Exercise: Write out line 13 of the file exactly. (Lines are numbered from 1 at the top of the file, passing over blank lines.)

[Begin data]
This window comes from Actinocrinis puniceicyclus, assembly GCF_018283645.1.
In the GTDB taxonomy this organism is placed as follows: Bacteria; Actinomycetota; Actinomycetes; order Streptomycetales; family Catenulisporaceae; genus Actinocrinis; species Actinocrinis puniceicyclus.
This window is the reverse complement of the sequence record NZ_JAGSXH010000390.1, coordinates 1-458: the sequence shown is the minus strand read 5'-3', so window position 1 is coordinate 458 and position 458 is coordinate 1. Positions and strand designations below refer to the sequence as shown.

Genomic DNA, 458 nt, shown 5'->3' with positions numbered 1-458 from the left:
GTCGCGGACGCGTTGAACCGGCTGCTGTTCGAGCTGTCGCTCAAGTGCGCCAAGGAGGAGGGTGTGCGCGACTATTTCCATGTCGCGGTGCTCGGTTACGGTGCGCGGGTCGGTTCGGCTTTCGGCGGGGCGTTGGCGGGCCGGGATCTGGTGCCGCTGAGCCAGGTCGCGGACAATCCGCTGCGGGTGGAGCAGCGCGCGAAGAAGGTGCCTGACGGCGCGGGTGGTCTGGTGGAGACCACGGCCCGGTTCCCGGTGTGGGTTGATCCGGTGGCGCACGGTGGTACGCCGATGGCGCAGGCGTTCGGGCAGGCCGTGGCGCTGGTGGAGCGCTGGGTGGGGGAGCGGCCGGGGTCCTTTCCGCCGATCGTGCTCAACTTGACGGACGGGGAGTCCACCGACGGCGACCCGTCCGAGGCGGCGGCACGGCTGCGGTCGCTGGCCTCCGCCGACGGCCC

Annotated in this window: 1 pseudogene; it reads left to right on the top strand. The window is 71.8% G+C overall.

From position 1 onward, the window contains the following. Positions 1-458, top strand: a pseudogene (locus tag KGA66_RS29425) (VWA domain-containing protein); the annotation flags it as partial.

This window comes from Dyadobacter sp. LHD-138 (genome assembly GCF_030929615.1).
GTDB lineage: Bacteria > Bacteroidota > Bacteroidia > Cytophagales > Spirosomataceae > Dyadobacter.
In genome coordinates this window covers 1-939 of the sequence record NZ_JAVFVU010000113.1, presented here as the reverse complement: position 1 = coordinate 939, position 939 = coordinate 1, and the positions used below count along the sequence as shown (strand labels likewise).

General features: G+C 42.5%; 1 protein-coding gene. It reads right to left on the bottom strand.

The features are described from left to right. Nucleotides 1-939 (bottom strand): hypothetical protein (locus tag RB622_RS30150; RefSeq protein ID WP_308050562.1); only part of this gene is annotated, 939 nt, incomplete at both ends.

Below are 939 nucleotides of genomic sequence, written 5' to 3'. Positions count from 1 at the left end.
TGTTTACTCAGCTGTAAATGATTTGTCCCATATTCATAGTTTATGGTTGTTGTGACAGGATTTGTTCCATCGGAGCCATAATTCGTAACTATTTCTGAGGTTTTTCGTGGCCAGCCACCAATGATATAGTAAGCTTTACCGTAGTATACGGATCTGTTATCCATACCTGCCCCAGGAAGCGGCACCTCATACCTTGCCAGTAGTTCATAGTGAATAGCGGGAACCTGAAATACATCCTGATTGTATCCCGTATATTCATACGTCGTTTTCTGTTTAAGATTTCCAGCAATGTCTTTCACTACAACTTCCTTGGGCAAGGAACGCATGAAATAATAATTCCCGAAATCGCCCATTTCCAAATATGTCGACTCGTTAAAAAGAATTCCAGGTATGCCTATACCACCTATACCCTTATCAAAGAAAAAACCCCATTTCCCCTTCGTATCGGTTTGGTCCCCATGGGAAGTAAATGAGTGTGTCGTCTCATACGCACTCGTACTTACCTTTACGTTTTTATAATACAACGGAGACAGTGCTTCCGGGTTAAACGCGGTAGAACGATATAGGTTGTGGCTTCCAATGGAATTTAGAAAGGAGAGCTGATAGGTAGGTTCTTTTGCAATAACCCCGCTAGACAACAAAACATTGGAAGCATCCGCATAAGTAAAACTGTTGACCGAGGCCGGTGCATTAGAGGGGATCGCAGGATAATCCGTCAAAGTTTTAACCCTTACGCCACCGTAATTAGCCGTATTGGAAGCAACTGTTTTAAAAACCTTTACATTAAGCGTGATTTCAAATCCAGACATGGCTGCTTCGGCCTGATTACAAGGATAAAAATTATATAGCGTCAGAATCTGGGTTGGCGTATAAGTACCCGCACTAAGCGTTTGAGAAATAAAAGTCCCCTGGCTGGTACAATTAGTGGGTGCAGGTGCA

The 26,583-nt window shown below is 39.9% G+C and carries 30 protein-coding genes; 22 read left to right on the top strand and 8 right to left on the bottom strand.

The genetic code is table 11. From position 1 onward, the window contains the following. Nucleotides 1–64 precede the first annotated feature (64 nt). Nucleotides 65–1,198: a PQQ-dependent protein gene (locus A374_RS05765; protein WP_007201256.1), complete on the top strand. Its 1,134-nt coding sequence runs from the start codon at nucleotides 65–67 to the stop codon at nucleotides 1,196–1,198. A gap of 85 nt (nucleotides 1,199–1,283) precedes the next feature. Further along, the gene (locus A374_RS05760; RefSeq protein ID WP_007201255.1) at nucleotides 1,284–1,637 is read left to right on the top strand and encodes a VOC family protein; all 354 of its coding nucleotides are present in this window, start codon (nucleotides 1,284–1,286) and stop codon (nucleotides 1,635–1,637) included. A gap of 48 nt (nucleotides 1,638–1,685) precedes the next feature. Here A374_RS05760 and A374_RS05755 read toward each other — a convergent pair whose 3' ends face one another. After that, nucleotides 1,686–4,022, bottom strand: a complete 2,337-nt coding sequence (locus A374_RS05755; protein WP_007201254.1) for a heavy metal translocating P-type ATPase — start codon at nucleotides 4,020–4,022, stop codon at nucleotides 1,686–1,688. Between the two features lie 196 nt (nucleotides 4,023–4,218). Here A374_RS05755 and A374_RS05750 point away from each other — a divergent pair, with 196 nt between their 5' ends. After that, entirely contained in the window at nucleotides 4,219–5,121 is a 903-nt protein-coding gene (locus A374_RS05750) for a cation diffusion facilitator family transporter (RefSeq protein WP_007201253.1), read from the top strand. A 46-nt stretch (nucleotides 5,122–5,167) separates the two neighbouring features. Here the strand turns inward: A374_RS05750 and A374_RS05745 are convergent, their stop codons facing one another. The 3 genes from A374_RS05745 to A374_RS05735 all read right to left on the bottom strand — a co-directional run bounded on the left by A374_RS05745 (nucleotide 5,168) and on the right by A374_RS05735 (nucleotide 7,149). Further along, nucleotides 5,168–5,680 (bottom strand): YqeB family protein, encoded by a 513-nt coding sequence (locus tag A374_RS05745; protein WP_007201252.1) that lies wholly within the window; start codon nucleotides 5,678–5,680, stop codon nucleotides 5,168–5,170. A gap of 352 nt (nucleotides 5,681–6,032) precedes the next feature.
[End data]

Below are 939 nucleotides of genomic sequence, written 5' to 3'. Positions count from 1 at the left end.